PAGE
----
Maintaining altitude as long as possible is key to good fuel economy. The EMB-145 will descend out of altitude with idle thrust at a rate of about 3000 feet per minute. This works out to about a 4.0 degree glide path in a no wind condition, slightly more in a headwind condition, and slightly less in a tailwind condition.Once given the clearance to cross, the altitude and desired angle should be entered into the FMS. (And if you are uneasy about a steep angle, you may want to consider placing a point five miles prior to the crossing restriction, making this your new crossing restriction,and thus providing a five mile buffer.)Soon after entering this information into the FMS, a TOD carat will appear on the flight plan course. This is your Top Of Descent; the point the selected angle intersects with your current altitude. On the Honeywell FMS,six miles prior to this point, the FMS glide path will appear automatically. Start a descent at this point of about 1000 FPM down (and report vacating the altitude per AIM 5-3-3.1.a). Shortly thereafter, the glide path with come alive, and you can select 3000 FPM down and retard the throttles to idle. Staying at or below this glide path will guarantee the crossing restriction. If a speed restriction of 250 knots at the crossing point is also given, you should be level 5 miles prior to the crossing in order to slow. In addition to flight idle descents being more fuel efficient, they are also quicker.At max speed, the true airspeed of the EMB-145 at 25,000' is about 460 knots, and at 10,000 is about 380 knots.Starting a descent early not only increases fuel burn, but also slows the airplane, and can add several minutes to ETA. A patient pilot who properly plans can arrive several minutes sooner and with several hundred pounds more fuel.

Minimum Clean Speed

The EMB-145 can fly at very low airspeeds without any flaps extended; typically this number is between 150-170 knots, depending on the weight. This is, however, not always the most fuel-efficient speed, as it can be behind the power curve. I have found that a pitch of 4 degrees nose up is a good indication of the aircraft's minimum clean speed (the speed for this pitch will be between 180-200 knots depending on the weight). For slower speeds that require more than 4 degrees pitch up, Flaps 9 should be selected.For airspeeds higher than this, Flaps 9 will result in excess drag and fuel burn.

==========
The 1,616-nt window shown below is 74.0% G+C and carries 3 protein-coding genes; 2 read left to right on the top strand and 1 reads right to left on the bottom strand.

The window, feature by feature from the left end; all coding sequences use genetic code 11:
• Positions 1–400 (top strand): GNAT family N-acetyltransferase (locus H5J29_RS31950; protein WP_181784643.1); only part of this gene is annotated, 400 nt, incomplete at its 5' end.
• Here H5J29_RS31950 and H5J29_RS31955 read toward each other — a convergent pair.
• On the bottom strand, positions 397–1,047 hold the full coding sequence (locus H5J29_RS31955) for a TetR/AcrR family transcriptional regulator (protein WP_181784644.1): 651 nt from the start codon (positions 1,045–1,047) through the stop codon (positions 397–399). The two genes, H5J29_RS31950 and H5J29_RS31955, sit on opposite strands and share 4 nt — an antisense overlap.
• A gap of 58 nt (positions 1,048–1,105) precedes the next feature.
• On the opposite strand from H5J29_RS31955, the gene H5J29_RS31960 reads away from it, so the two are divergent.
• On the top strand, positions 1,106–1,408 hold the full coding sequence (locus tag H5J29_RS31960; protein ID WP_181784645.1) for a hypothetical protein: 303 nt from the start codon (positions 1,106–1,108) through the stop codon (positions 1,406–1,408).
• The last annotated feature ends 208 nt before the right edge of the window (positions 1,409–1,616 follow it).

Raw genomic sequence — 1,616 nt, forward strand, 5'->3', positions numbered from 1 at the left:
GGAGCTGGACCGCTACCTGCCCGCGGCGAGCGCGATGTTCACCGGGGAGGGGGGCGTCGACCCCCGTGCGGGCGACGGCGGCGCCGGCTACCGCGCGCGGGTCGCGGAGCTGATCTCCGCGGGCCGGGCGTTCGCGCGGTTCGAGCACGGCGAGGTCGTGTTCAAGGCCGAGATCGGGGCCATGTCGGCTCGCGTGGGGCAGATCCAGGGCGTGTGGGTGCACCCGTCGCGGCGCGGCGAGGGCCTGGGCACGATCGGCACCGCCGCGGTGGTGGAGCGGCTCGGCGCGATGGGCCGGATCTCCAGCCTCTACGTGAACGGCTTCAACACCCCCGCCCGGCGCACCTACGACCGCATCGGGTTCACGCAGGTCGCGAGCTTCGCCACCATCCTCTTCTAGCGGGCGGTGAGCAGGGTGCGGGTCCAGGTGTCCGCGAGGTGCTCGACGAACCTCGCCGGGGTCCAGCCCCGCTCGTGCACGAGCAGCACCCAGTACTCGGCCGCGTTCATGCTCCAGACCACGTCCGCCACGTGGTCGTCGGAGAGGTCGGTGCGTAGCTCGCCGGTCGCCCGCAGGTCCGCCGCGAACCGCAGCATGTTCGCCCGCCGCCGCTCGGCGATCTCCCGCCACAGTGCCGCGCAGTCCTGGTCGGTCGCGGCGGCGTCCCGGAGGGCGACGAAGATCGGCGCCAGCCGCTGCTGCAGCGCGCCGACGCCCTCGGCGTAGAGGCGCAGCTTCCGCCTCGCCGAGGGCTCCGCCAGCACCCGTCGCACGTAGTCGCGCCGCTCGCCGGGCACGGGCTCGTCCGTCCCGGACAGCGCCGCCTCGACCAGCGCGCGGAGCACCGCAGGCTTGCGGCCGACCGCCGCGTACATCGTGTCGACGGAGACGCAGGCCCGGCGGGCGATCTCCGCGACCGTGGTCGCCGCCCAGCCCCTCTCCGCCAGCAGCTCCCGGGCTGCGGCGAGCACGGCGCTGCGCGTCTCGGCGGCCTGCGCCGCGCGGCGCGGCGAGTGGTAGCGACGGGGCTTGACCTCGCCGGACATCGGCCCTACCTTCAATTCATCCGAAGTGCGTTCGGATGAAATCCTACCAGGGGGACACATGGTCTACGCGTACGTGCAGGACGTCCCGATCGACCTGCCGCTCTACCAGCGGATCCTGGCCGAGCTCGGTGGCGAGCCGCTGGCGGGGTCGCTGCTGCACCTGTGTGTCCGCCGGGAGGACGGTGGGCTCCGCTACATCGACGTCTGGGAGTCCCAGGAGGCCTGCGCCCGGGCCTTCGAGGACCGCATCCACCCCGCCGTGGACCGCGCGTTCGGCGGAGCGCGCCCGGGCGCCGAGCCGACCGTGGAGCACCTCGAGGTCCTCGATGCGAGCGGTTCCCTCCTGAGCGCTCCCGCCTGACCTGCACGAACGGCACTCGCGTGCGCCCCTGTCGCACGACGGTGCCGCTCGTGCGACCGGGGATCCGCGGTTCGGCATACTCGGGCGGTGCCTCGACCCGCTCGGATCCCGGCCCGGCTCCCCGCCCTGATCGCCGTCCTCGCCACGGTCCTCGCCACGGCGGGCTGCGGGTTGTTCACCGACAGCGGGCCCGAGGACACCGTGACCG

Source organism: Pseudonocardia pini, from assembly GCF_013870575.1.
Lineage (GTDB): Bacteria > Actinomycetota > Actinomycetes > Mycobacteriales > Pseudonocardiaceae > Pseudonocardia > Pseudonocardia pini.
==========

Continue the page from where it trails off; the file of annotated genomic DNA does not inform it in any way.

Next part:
Approach Configuration

For best fuel economy, the aircraft should be glided at idle thrust to the marker in a clean or Flaps 9 configuration. Unless required for ATC, icing conditions, or maintaining your company profile, carrying power with the flaps and gear extended will needlessly increase your fuel burn.

Side Note

The power output versus the fuel consumption in a piston engine is relatively linear. In turbojet engines, the relationship is exponential. A turbojet engine is far more efficient at high power settings than at low power settings. "Cracking the throttle" in a turbojet engine will greatly increase the fuel flow with a negligible increase in thrust and thus should be avoided.

Honeywell FMS Performance Init What-If

This function is located on the second page of the Performance menu. The standard initialization must be done before using this function. When selected, the pages will appear as they do in the standard initialization,except all entries will be in a smaller font.Any changes made by the user will be in the normal larger size font. The last page with the weights will ask to initialize the What-If information. Selecting it will not change any of the settings from the standard initialization. This is a parallel program, and it will compare the results of the What-If with the results of the standard inputs done in the regular initialization. The first page of the What-If performance data will compare the ETA and the fuel required or remaining. The second page will list the speed for Long Range Cruise, which again does consider wind in addition to weight, altitude,and temperature. The Performance Init What-If can safely be used anytime after the regular initialization has been done.

By David Williams, former EMB-145 captain and currently furloughed major airline pilot.